China’s currency and economic woes are scaring world markets, reports Mark Mulligan.
China's new growth model is showing signs of strain as Beijing again on Thursday marked its currency sharply down and was forced to suspend stock trading for the second time this year after shares plunged 7 per cent at the opening.
Thursday's market turmoil, which drove Australia's leading sharemarket index, the S&P/ASX 200, down a further 2.2 per cent, came as the World Bank cut is global growth outlook by 0.4 percentage points to 2.9 per cent.
By end of trade Friday, January 8, the S&P/ASX 200 had slumped 0.4 per cent, continuing its downward trend.
The latest bout of turmoil, which has contaminated sharemarkets across the region and drove the Australian dollar to a two-month low, prompted billionaire investor George Soros to warn of a second global financial crisis in less than a decade.
"China is struggling to find a new growth model and its currency devaluation is transferring problems to the rest of the world," Soros said. "A return to positive interest rates is a big problem for the developing world."
He said the current environment reminded him of "the crisis we had in 2008".
The World Bank also warned of the risk of a disorderly growth slowdown in one of the major emerging markets at a time when global growth remains sluggish and a former powerhouse economy, Brazil, is in deep recession.
Chinese regulators announced new measures aimed at avoiding repeats of this week's massive equity sell-off, which was triggered on Monday by worse-than-expected manufacturing data.
Share trading was suspended in China on Monday after a 7 per cent dive in the main indices.
The People’s Bank of China then triggered more global unease on Wednesday with a larger-than-expected cut in the renminbi's reference rate, followed by an even bigger one on Wednesday.
New rules, new worries
Analysts say some of the adjustment reflects company buying of US dollars to cover external liabilities and to hedge against further falls in the renminbi, the currency of China.
Under China’s new share selling rules, major shareholders cannot sell more than 1 per cent of a listed company's share capital through stock exchanges' centralised bidding system every three months.
In addition, they must file their plans 15 trading days in advance of a sale, the China Securities Regulatory Commission said on its website.
It said the rules were aimed at avoiding the effect of "intensive and massive" share reductions from listed companies' senior executives and big shareholders.
The new rules "will help stabilise market expectations and ease panic", the commission said, and hinted of further intervention to stop the current rout running out of control, as it did in July and August last year.
However, the new ad hoc controls did not sit well with fund managers and analysts.
"This is crazy," Alberto Forchielli, founder of Mandarin Capital Partners, told Reuters. "Chinese regulators set off on this path in July and they cannot get out of it. They have ruined whatever hope investors still had in the market."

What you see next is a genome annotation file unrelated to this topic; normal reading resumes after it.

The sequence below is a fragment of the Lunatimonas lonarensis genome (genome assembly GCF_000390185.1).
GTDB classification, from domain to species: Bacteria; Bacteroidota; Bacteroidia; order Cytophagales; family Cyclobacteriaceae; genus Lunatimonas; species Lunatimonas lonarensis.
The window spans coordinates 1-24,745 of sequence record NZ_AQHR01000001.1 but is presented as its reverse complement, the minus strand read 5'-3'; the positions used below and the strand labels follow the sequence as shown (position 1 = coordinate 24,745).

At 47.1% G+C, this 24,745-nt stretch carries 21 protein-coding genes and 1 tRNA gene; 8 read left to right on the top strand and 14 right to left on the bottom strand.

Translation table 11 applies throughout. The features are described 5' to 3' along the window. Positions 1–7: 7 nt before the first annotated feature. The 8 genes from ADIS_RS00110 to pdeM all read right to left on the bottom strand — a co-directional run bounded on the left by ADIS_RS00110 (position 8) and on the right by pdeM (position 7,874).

How will the RBA react?
China's – and the world’s – woes are certain to weigh heavily on the Reserve Bank of Australia's thinking at its first policy meeting for the year on February 2, said HSBC chief economist for Australia, Paul Bloxham.
"The RBA will be very closely watching China and what's going on in China at the moment, because it's our major trading partner and it has a big bearing on our growth outlook," he said.
More important, he said, was the sinking oil price, which was on Thursday trading at an 11-year low, with little respite in store.
RBA's surprise initial cut, in February last year, followed a sharp fall in the oil price and related downward revision to the inflation outlook, amid early signs that domestic growth had slowed markedly in the fourth quarter.
"It could have a bit of a deja vu feel about it when it comes to the oil price story," he said.
"Because what happened subsequently is that a whole series of central banks decided to cut interest rates early in that year in large part because oil prices had forced all their inflation forecasts down."
Global growth gloom
HSBC head of global emerging markets foreign exchange research, Paul Mackel, said on Thursday that monetary and currency easing by China was stoking renewed fears about global growth and market stability.
"Looking on the radar screen for market importance at the moment, the ECB [European Central Bank] doesn't seem to be in play as much, neither does the Bank of Japan; the Fed's [US Federal Reserve] hike is a little bit in the rear-view mirror for now, so the big macro theme that the market wants to hang on to, comes down to China and the renminbi," he said.
"I believe this type of focus is going to remain very entrenched over the coming weeks and everyone is going to be trying to gauge just how hands-off the authorities are going to be in allowing the exchange rate to fluctuate."
China's transition from a manufacturing-heavy exporter to a modern consumer and services-led economy has hit energy and metals prices hard, undermining economies as diverse as Brazil, Australia and Nigeria.
It also last year unleashed market ructions that played a role in the US Federal Reserve's surprise decision to postpone its first interest rate rise in almost a decade from September to December last year.
Copyright Fairfax Media 2016